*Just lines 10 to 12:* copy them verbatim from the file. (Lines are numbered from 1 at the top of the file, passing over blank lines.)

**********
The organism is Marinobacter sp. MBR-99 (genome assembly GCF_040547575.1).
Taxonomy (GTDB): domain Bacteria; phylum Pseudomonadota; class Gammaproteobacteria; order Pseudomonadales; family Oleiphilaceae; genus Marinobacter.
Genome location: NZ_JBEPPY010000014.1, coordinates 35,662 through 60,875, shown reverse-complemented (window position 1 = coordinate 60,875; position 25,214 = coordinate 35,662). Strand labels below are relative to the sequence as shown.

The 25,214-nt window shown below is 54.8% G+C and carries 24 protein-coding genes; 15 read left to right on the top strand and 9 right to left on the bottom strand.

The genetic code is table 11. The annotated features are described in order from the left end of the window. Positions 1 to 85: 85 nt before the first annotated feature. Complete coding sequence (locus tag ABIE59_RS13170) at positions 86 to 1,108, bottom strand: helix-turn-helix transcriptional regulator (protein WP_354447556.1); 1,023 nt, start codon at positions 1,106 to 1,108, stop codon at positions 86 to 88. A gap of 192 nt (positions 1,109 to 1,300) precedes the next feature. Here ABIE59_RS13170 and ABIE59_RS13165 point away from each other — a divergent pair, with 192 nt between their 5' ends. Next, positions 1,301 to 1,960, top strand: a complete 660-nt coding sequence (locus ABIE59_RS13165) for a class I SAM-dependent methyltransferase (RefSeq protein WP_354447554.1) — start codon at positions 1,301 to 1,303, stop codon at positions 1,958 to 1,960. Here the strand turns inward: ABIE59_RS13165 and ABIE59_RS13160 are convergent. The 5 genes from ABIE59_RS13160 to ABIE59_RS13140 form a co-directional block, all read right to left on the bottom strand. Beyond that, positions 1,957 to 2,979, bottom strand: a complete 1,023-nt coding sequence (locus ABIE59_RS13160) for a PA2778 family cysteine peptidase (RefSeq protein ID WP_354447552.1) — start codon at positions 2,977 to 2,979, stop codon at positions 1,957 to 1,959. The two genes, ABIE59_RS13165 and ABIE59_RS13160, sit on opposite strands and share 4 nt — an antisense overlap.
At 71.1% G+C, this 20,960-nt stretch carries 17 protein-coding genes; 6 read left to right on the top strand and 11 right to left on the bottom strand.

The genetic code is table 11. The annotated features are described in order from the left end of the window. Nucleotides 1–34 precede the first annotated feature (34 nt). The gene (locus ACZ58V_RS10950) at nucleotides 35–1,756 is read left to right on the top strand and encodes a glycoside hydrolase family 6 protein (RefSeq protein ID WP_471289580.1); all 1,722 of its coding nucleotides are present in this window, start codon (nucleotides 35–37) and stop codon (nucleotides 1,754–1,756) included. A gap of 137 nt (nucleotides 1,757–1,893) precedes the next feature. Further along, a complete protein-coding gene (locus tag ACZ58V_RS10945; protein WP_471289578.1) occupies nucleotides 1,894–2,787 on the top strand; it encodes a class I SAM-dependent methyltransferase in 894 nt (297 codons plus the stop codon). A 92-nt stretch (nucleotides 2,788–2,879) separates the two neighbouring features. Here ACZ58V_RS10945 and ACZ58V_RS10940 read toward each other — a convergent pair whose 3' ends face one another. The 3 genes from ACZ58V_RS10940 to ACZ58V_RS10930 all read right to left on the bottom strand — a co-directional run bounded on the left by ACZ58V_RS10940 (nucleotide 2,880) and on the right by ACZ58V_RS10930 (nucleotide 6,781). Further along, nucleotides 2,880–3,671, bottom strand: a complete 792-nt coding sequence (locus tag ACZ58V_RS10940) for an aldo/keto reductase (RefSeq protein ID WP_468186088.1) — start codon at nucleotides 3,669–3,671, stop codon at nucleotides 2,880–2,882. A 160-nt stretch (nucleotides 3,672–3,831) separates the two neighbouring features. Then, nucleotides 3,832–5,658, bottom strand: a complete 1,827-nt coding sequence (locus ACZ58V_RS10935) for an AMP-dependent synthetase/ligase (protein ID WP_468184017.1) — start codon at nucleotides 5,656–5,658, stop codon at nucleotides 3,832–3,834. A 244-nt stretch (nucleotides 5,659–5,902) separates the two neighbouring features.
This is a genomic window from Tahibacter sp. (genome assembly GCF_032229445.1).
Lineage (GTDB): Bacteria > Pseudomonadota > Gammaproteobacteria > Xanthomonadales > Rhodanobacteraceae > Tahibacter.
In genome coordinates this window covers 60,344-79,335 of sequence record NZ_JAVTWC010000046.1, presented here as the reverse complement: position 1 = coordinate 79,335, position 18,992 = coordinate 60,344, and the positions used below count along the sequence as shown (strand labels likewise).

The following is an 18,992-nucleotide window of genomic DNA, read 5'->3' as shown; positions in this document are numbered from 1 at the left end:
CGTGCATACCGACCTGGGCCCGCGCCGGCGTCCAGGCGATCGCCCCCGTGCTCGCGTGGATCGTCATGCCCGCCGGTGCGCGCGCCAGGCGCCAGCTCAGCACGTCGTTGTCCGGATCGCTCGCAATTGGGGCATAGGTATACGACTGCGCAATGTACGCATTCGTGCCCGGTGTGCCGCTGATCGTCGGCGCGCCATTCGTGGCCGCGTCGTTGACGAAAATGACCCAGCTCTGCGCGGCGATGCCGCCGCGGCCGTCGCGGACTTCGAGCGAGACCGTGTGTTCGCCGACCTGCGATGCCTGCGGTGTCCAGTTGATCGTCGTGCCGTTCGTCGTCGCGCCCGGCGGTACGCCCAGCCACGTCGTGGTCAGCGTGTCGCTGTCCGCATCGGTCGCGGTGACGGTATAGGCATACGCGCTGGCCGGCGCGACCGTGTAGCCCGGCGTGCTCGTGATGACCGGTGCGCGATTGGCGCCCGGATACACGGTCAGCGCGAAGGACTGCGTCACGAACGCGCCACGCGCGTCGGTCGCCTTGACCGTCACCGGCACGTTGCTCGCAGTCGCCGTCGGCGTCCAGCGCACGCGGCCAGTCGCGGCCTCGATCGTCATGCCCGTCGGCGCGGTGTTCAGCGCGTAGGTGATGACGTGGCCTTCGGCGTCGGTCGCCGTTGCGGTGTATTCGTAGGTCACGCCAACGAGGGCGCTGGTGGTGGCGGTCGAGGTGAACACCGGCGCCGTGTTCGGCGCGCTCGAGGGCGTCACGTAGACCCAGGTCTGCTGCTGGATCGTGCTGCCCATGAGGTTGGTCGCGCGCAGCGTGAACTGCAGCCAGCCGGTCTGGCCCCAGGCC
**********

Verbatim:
In genome coordinates this window covers 60,344-79,335 of sequence record NZ_JAVTWC010000046.1, presented here as the reverse complement: position 1 = coordinate 79,335, position 18,992 = coordinate 60,344, and the positions used below count along the sequence as shown (strand labels likewise).

The following is an 18,992-nucleotide window of genomic DNA, read 5'->3' as shown; positions in this document are numbered from 1 at the left end:
CGTGCATACCGACCTGGGCCCGCGCCGGCGTCCAGGCGATCGCCCCCGTGCTCGCGTGGATCGTCATGCCCGCCGGTGCGCGCGCCAGGCGCCAGCTCAGCACGTCGTTGTCCGGATCGCTCGCAATTGGGGCATAGGTATACGACTGCGCAATGTACGCATTCGTGCCCGGTGTGCCGCTGATCGTCGGCGCGCCATTCGTGGCCGCGTCGTTGACGAAAATGACCCAGCTCTGCGCGGCGATGCCGCCGCGGCCGTCGCGGACTTCGAGCGAGACCGTGTGTTCGCCGACCTGCGATGCCTGCGGTGTCCAGTTGATCGTCGTGCCGTTCGTCGTCGCGCCCGGCGGTACGCCCAGCCACGTCGTGGTCAGCGTGTCGCTGTCCGCATCGGTCGCGGTGACGGTATAGGCATACGCGCTGGCCGGCGCGACCGTGTAGCCCGGCGTGCTCGTGATGACCGGTGCGCGATTGGCGCCCGGATACACGGTCAGCGCGAAGGACTGCGTCACGAACGCGCCACGCGCGTCGGTCGCCTTGACCGTCACCGGCACGTTGCTCGCAGTCGCCGTCGGCGTCCAGCGCACGCGGCCAGTCGCGGCCTCGATCGTCATGCCCGTCGGCGCGGTGTTCAGCGCGTAGGTGATGACGTGGCCTTCGGCGTCGGTCGCCGTTGCGGTGTATTCGTAGGTCACGCCAACGAGGGCGCTGGTGGTGGCGGTCGAGGTGAACACCGGCGCCGTGTTCGGCGCGCTCGAGGGCGTCACGTAGACCCAGGTCTGCTGCTGGATCGTGCTGCCCATGAGGTTGGTCGCGCGCAGCGTGAACTGCAGCCAGCCGGTCTGGCCCCAGGCC